In part 1 of Camping in the Sahara, I described the experience of an overnight camel trek and how much fun it can be. If you’re planning your own trip to Tunisia, though, getting to the Sahara and trying to arrange such an activity might sound a little difficult. To help with this, I’ll talk about some practical aspects of traveling to the Sahara and doing some form of camping. With a little knowledge, you can plan a great experience.

Traveling to the Sahara

All of Tunisia’s south is technically desert, however not all of it is considered the Sahara. The southwestern part of the country is really where the Sahara lies. Douz is a great base for any Sahara activities, including camping. Most of the town’s inhabitants are Bedouin families who used to live in the desert but had to move to a more permanent location for economical reasons. Needless to say, the residents of Douz know and love the desert, and for years have been helping travelers experience it.

Many tours to the south, such as the one we organize, include at least 1 night in Douz (see days 5-6 of our Engage Tunisia tour). You can also get there easily with a rental car because the roads are in good condition. If you’re using public transportation, the major cities on the coast will have louages (Tunisia’s mini-bus system) either directly to Douz or via Kebili. Kebili is a larger city near Douz, and louages leave Kebili regularly for Douz.

Finding a travel guide

When you get to Douz, the possibilities for doing an overnight in the desert seem endless. You may be approached by people offering to help you arrange a camping trip in the desert. My advice is to seek out a reputable agency rather than go with a private guide because most private guides are unregistered and therefore unaccountable should you have a complaint or problem.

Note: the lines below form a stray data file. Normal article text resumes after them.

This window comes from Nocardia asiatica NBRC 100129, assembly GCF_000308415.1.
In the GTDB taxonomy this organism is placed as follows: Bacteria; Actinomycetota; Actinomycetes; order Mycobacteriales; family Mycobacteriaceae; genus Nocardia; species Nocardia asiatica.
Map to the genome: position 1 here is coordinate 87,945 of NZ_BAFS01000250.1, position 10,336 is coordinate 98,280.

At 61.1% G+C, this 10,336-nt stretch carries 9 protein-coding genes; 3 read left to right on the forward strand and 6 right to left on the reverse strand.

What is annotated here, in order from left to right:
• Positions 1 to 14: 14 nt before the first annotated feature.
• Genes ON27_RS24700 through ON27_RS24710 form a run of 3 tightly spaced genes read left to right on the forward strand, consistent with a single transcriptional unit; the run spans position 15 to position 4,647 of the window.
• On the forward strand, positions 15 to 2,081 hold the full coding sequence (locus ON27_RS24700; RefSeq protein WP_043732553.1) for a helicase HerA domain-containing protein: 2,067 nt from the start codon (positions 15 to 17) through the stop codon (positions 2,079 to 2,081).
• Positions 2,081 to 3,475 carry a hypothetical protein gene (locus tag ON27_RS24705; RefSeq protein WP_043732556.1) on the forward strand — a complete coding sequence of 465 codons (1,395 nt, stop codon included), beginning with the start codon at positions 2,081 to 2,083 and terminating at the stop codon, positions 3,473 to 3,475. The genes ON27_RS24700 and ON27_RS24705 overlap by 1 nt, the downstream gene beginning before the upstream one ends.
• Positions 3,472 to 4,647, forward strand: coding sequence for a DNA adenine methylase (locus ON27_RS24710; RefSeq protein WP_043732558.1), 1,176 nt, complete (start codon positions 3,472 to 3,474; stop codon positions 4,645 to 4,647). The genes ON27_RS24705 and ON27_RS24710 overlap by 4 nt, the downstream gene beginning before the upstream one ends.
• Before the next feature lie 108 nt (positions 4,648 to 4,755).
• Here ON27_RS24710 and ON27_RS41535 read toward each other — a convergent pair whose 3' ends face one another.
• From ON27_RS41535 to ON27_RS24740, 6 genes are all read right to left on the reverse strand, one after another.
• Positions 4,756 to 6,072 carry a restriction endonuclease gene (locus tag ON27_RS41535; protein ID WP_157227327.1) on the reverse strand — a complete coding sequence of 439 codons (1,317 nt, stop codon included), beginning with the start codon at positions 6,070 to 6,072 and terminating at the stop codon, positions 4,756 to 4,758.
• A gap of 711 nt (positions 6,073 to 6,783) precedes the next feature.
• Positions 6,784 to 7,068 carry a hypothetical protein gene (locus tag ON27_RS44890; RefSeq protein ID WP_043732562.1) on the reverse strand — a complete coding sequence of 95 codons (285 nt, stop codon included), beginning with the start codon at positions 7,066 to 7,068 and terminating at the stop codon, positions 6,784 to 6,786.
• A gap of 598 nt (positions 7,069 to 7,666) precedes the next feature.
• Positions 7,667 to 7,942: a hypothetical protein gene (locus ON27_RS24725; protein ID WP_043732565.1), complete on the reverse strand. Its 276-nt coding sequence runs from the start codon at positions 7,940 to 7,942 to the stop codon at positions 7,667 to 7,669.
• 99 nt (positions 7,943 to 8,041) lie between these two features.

If you’re not in the mood for a trek into the desert, another option for camping is in the Douz palm oasis with Camping Desert Club. You can bring your own camping equipment or they can provide it for you.

Practical considerations for camping in the Sahara

Finally, some other practical considerations for camping in the Sahara:

  • Pack what you’ll need in a daypack such as a backpack. You’ll definitely want sun block, sunglasses, insect repellent (there are a surprising number of flies), a hat, camera (with a protective case!), and warm clothes for sleeping.
  • You’ll want to think about leaving your other luggage at the agency’s headquarters, or locked in the trunk of your car.
  • If you have a long drive back to the coast the next day, you may want to ask the agency about the possibility of showering after your time in the Sahara. If you can freshen up before you start traveling again, it’ll make your journey much more comfortable!
  • If you appreciate your guide’s work, tipping goes a long way to help them out. 10 dinars ($6 USD) would be a good tip.

As I wrote in my last post, you should definitely include time around the Sahara during your visit to Tunisia. With a little planning and preparation, you’ll have an unforgettable experience!